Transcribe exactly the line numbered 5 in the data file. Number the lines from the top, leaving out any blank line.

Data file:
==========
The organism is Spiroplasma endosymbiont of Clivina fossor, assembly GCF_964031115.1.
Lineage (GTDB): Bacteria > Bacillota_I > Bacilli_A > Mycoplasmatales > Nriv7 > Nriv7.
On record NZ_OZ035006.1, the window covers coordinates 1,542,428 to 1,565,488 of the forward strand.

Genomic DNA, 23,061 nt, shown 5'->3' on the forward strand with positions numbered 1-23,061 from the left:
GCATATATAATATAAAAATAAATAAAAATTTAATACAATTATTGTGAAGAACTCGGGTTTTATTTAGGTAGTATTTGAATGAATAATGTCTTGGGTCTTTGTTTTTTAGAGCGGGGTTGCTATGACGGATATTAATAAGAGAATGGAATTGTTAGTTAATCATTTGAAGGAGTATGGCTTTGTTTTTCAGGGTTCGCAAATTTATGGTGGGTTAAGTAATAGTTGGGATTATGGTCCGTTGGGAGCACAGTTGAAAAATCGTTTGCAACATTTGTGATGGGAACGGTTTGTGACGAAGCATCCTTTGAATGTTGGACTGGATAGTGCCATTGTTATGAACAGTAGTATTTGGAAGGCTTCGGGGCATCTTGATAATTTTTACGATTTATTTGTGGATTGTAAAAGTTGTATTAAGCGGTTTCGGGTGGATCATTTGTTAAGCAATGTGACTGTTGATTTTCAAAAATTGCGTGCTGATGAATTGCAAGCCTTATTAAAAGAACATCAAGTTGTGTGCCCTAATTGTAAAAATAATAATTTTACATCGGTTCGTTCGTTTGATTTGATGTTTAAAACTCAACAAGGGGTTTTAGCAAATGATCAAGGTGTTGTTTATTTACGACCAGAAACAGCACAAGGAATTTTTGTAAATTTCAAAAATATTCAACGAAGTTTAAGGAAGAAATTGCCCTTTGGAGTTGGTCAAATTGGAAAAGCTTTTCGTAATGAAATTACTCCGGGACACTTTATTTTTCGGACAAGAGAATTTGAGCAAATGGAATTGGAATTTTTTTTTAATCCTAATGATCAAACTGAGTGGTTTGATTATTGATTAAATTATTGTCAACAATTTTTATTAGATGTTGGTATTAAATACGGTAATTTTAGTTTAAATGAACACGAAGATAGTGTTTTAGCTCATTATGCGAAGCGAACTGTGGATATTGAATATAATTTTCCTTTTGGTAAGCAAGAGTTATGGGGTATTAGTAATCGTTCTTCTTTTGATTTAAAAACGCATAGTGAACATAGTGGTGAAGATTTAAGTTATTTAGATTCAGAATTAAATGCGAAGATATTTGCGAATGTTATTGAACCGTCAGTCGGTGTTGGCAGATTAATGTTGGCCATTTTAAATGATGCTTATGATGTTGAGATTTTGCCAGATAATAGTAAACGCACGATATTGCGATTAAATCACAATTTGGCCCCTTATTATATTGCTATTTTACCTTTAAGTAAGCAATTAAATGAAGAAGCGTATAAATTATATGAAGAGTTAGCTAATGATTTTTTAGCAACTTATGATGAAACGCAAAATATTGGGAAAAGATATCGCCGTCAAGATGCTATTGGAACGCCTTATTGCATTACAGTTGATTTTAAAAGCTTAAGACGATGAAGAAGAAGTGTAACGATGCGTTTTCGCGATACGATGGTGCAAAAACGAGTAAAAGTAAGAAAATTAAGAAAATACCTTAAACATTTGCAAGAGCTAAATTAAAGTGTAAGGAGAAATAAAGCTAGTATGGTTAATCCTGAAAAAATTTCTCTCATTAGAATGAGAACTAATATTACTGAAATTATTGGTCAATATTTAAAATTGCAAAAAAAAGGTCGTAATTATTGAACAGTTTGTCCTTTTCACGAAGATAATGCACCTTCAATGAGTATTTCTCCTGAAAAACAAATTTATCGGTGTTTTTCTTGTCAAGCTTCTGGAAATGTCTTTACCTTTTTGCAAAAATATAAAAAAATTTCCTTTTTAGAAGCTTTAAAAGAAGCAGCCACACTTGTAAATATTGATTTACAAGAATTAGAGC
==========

GCATATATAATATAAAAATAAATAAAAATTTAATACAATTATTGTGAAGAACTCGGGTTTTATTTAGGTAGTATTTGAATGAATAATGTCTTGGGTCTTTGTTTTTTAGAGCGGGGTTGCTATGACGGATATTAATAAGAGAATGGAATTGTTAGTTAATCATTTGAAGGAGTATGGCTTTGTTTTTCAGGGTTCGCAAATTTATGGTGGGTTAAGTAATAGTTGGGATTATGGTCCGTTGGGAGCACAGTTGAAAAATCGTTTGCAACATTTGTGATGGGAACGGTTTGTGACGAAGCATCCTTTGAATGTTGGACTGGATAGTGCCATTGTTATGAACAGTAGTATTTGGAAGGCTTCGGGGCATCTTGATAATTTTTACGATTTATTTGTGGATTGTAAAAGTTGTATTAAGCGGTTTCGGGTGGATCATTTGTTAAGCAATGTGACTGTTGATTTTCAAAAATTGCGTGCTGATGAATTGCAAGCCTTATTAAAAGAACATCAAGTTGTGTGCCCTAATTGTAAAAATAATAATTTTACATCGGTTCGTTCGTTTGATTTGATGTTTAAAACTCAACAAGGGGTTTTAGCAAATGATCAAGGTGTTGTTTATTTACGACCAGAAACAGCACAAGGAATTTTTGTAAATTTCAAAAATATTCAACGAAGTTTAAGGAAGAAATTGCCCTTTGGAGTTGGTCAAATTGGAAAAGCTTTTCGTAATGAAATTACTCCGGGACACTTTATTTTTCGGACAAGAGAATTTGAGCAAATGGAATTGGAATTTTTTTTTAATCCTAATGATCAAACTGAGTGGTTTGATTATTGATTAAATTATTGTCAACAATTTTTATTAGATGTTGGTATTAAATACGGTAATTTTAGTTTAAATGAACACGAAGATAGTGTTTTAGCTCATTATGCGAAGCGAACTGTGGATATTGAATATAATTTTCCTTTTGGTAAGCAAGAGTTATGGGGTATTAGTAATCGTTCTTCTTTTGATTTAAAAACGCATAGTGAACATAGTGGTGAAGATTTAAGTTATTTAGATTCAGAATTAAATGCGAAGATATTTGCGAATGTTATTGAACCGTCAGTCGGTGTTGGCAGATTAATGTTGGCCATTTTAAATGATGCTTATGATGTTGAGATTTTGCCAGATAATAGTAAACGCACGATATTGCGATTAAATCACAATTTGGCCCCTTATTATATTGCTATTTTACCTTTAAGTAAGCAATTAAATGAAGAAGCGTATAAATTATATGAAGAGTTAGCTAATGATTTTTTAGCAACTTATGATGAAACGCAAAATATTGGGAAAAGATATCGCCGTCAAGATGCTATTGGAACGCCTTATTGCATTACAGTTGATTTTAAAAGCTTAAGACGATGAAGAAGAAGTGTAACGATGCGTTTTCGCGATACGATGGTGCAAAAACGAGTAAAAGTAAGAAAATTAAGAAAATACCTTAAACATTTGCAAGAGCTAAATTAAAGTGTAAGGAGAAATAAAGCTAGTATGGTTAATCCTGAAAAAATTTCTCTCATTAGAATGAGAACTAATATTACTGAAATTATTGGTCAATATTTAAAATTGCAAAAAAAAGGTCGTAATTATTGAACAGTTTGTCCTTTTCACGAAGATAATGCACCTTCAATGAGTATTTCTCCTGAAAAACAAATTTATCGGTGTTTTTCTTGTCAAGCTTCTGGAAATGTCTTTACCTTTTTGCAAAAATATAAAAAAATTTCCTTTTTAGAAGCTTTAAAAGAAGCAGCCACACTTGTAAATATTGATTTACAAGAATTAGAGC